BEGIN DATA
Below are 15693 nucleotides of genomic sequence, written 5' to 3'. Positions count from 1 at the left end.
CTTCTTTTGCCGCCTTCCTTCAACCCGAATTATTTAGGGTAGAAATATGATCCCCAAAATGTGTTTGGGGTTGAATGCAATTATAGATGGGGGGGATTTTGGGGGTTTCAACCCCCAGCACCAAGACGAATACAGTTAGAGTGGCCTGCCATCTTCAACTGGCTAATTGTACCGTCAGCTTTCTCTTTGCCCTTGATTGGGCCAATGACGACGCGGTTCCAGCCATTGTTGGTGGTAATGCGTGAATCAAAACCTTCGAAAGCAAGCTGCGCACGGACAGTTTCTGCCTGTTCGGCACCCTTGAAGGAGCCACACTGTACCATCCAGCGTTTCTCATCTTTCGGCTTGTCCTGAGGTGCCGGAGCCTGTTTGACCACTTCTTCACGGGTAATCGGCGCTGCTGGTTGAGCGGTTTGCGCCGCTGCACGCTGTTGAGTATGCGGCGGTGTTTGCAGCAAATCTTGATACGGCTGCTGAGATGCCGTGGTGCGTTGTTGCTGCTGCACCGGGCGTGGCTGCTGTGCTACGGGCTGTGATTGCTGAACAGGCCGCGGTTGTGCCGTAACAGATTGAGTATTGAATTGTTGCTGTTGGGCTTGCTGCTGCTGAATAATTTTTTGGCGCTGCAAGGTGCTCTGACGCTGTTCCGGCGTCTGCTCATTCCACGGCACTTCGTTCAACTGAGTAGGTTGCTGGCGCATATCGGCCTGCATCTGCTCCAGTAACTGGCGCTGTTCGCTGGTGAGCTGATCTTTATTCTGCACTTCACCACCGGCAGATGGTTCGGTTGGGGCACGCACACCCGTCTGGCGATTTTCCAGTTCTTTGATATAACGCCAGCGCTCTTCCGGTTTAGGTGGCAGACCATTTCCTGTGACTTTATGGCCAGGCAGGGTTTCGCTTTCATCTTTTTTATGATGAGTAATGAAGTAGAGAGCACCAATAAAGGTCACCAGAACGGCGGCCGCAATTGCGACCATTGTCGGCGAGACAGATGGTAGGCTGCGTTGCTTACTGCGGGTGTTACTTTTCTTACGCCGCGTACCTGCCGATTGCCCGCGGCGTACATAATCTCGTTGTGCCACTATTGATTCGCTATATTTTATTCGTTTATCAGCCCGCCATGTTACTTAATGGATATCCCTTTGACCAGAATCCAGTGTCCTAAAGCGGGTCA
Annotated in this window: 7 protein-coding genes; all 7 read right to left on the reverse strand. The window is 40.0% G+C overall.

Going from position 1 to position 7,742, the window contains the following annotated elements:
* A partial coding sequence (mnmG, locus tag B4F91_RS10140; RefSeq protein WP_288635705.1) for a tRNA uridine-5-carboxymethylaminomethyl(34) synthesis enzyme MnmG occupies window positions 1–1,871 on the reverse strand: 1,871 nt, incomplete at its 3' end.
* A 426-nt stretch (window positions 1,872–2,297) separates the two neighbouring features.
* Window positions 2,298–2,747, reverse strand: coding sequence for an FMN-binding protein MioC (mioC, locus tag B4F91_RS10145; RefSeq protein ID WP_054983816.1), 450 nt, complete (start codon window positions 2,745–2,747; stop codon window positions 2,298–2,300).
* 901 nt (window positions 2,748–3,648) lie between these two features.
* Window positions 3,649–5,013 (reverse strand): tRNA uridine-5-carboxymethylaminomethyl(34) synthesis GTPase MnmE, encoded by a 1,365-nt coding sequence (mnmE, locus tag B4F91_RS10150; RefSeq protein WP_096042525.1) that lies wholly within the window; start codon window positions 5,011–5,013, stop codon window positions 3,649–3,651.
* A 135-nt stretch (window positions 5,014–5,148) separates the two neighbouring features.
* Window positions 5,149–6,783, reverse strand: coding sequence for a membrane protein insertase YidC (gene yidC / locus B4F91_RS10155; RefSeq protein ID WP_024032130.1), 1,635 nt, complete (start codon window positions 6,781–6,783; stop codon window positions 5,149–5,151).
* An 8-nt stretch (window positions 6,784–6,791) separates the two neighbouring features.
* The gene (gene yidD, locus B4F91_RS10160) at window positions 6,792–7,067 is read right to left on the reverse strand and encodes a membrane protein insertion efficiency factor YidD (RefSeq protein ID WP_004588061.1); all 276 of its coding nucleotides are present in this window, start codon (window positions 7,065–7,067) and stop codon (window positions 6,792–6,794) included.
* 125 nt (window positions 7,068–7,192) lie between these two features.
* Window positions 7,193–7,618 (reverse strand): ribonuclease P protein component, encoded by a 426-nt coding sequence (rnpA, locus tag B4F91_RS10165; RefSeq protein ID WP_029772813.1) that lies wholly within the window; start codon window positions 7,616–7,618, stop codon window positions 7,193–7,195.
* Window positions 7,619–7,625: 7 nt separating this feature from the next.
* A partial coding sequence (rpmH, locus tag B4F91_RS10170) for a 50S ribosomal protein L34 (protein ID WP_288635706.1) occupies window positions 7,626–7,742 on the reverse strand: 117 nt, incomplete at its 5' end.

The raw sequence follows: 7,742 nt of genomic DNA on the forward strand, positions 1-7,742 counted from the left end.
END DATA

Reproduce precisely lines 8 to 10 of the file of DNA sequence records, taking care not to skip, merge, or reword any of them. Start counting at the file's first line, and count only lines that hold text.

* 901 nt (window positions 2,748–3,648) lie between these two features.
* Window positions 3,649–5,013 (reverse strand): tRNA uridine-5-carboxymethylaminomethyl(34) synthesis GTPase MnmE, encoded by a 1,365-nt coding sequence (mnmE, locus tag B4F91_RS10150; RefSeq protein WP_096042525.1) that lies wholly within the window; start codon window positions 5,011–5,013, stop codon window positions 3,649–3,651.
* A 135-nt stretch (window positions 5,014–5,148) separates the two neighbouring features.